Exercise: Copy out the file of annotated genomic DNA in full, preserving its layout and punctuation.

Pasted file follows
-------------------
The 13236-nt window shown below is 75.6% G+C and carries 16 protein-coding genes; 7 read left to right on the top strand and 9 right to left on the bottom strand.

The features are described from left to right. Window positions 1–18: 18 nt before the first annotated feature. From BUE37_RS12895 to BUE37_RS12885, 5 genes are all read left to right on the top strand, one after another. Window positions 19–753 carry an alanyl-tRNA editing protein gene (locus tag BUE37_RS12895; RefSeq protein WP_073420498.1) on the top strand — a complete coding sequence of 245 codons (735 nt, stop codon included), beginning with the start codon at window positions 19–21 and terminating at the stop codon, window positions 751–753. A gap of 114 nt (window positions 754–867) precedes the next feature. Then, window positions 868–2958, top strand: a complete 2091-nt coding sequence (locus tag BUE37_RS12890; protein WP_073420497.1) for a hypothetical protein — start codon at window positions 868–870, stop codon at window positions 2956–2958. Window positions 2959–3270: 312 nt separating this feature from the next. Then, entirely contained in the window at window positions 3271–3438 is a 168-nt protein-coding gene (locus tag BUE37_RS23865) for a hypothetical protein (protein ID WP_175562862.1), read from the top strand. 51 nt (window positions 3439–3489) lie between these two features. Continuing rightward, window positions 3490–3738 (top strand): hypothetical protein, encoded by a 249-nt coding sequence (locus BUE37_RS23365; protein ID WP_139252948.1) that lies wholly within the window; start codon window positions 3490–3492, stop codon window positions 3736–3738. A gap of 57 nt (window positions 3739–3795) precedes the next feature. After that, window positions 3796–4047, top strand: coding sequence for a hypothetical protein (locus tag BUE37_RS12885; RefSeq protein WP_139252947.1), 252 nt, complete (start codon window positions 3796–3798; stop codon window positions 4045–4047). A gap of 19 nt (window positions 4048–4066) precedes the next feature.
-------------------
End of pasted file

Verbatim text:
The 13236-nt window shown below is 75.6% G+C and carries 16 protein-coding genes; 7 read left to right on the top strand and 9 right to left on the bottom strand.

The features are described from left to right. Window positions 1–18: 18 nt before the first annotated feature. From BUE37_RS12895 to BUE37_RS12885, 5 genes are all read left to right on the top strand, one after another. Window positions 19–753 carry an alanyl-tRNA editing protein gene (locus tag BUE37_RS12895; RefSeq protein WP_073420498.1) on the top strand — a complete coding sequence of 245 codons (735 nt, stop codon included), beginning with the start codon at window positions 19–21 and terminating at the stop codon, window positions 751–753. A gap of 114 nt (window positions 754–867) precedes the next feature. Then, window positions 868–2958, top strand: a complete 2091-nt coding sequence (locus tag BUE37_RS12890; protein WP_073420497.1) for a hypothetical protein — start codon at window positions 868–870, stop codon at window positions 2956–2958. Window positions 2959–3270: 312 nt separating this feature from the next. Then, entirely contained in the window at window positions 3271–3438 is a 168-nt protein-coding gene (locus tag BUE37_RS23865) for a hypothetical protein (protein ID WP_175562862.1), read from the top strand. 51 nt (window positions 3439–3489) lie between these two features. Continuing rightward, window positions 3490–3738 (top strand): hypothetical protein, encoded by a 249-nt coding sequence (locus BUE37_RS23365; protein ID WP_139252948.1) that lies wholly within the window; start codon window positions 3490–3492, stop codon window positions 3736–3738. A gap of 57 nt (window positions 3739–3795) precedes the next feature. After that, window positions 3796–4047, top strand: coding sequence for a hypothetical protein (locus tag BUE37_RS12885; RefSeq protein WP_139252947.1), 252 nt, complete (start codon window positions 3796–3798; stop codon window positions 4045–4047). A gap of 19 nt (window positions 4048–4066) precedes the next feature.